Claude Stokes Garrett


Electrical and Mechanical Engineering

Signal Corps; Bugle Corps; AIEE; President Sophomore Dance Club; President Laurens Club; YMCA; Bible Class leader; Charter member Thalian Club; Assistant Manager Football ‘16

Laurens, South Carolina

Army Air Service, First Lieutenant

8th Aero Squadron

Purple Heart; WWI Victory Medal 1917 - 1918

Jun 1, 1896

Oct 10, 1918

Killed in Action in combat near Fayeens France.  He was killed while taking pictures of Toul.  Shot down by a German aircraft.

He was buried in the St. Mihiel American Cemetery and Memorial at Thiaucourt, Lorraine, France where he lies in Plot D. Row 16, Grave 5.


Additional Information

Claude Stokes Garrett was born in Laurens, South Carolina on June 1, 1896.  He was the son of Guy S. Garrett.  He attended city schools, and graduated from Clemson University in 1917 with a degree in Mechanical and Electrical Engineering.  He joined the U.S. Army and was sent to Officers Training School at Oglethorpe Training Camp unit and was commissioned a 1st Lieutenant.  He was selected as one of twenty-five from a group of 5,000 to join the RAF and attend DH-4 bomber training in Toronto, Canada.  Upon completion of this training, he joined the active RAF and went to Camp Dicks, Texas for training in JN4-type aircraft.  On January 21, 1918, he departed Camp Dicks for Long Island, New York with the 22nd Aero Squadron, on orders as one of the original “USA Flying Officers.”  The unit sailed to Liverpool, England on the SS Adriatic, arriving there on Feb 16, 1918.  The unit was reorganized and Garrett was assigned to the 8th Aero Squadron and shipped to a British air field in France.  Here he flew observation missions utilizing both the DH-4 bombers and the Spad VIII.  Some records suggest he shot down a number of German aircraft, but this claim has not been verified.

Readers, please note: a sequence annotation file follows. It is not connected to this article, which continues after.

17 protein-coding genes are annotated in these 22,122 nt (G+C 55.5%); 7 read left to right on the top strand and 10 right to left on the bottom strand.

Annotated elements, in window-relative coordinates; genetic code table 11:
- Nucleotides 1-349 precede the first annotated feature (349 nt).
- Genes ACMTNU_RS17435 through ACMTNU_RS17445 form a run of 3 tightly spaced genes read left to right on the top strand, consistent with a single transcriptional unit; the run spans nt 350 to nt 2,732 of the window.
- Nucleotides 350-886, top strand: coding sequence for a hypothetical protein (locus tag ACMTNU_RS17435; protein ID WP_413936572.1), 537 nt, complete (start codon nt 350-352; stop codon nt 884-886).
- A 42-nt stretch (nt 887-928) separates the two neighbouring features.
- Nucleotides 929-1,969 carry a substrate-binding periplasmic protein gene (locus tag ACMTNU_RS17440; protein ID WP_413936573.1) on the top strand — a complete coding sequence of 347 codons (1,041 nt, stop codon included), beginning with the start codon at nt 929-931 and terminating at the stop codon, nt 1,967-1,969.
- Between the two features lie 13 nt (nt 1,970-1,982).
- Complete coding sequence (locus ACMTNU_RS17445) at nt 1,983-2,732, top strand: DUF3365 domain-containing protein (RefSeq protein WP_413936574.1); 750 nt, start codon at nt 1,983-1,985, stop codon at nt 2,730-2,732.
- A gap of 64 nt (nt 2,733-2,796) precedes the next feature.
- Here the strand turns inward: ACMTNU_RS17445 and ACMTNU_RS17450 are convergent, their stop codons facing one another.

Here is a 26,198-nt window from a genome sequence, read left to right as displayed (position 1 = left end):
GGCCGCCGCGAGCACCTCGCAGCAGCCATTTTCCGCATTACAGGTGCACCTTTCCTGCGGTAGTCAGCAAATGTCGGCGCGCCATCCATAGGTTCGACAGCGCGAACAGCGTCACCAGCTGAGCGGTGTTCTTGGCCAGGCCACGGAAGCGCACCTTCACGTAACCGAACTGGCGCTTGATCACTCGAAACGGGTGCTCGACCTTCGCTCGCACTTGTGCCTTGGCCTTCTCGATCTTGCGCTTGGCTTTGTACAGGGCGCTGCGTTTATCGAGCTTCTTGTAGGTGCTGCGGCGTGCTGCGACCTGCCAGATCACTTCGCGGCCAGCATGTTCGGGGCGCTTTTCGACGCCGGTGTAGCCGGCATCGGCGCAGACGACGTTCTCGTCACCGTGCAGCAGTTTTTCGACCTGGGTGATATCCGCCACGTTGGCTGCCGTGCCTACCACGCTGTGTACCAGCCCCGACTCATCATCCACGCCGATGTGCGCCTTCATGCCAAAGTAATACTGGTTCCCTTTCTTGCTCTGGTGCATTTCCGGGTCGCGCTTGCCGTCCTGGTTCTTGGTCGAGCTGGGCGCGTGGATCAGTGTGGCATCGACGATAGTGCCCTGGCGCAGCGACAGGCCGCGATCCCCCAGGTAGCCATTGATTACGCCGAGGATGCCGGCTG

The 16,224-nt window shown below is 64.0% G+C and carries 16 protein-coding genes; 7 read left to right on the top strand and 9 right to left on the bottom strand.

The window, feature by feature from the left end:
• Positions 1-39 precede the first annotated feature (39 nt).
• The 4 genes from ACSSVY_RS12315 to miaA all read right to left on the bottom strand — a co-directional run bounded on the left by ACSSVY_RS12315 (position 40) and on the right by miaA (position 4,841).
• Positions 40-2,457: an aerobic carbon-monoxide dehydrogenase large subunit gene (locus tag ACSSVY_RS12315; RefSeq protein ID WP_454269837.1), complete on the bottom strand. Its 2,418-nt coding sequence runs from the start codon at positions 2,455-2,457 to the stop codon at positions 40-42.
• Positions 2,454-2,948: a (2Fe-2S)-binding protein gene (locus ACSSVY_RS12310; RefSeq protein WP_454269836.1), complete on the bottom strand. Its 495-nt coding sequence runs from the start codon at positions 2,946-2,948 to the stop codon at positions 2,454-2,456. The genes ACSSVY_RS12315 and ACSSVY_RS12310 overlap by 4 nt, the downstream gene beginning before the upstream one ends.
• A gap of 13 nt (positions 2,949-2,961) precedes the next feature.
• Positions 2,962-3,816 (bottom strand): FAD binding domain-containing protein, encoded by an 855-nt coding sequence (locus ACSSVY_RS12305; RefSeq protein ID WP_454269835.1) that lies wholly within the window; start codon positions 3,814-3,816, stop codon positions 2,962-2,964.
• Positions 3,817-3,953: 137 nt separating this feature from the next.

On October 10, 1918, he and three other aircraft were taking photographs of German positions near Toul, France when they were attacked by 26 German fighters.  Three of the attackers were shot down, but so was Lt. Garrett.  His body was recovered and returned to his unit.  He was buried in the St. Mihiel American Cemetery and Memorial at Thiaucont, Lorraine, France where he lies in Plot D. Row 16, Grave 5.

Lt Garrett was trained in, and flew, a number of aircraft, including the JN-4 “Jenny” as well as the DeHaviland DN-4 bomber used by the RAF.  His unit received the new Spad VIII in late 1918, and he was reportedly given the opportunity to fly one.  It is not recorded that he flew the Spad in combat, but he was piloting the DH-4 observation aircraft the day he was killed.  Copied from: 

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Extra Documents

Vignette in The Echo written by Kelly Durham – Garrett Was Combat Aviation Pioneer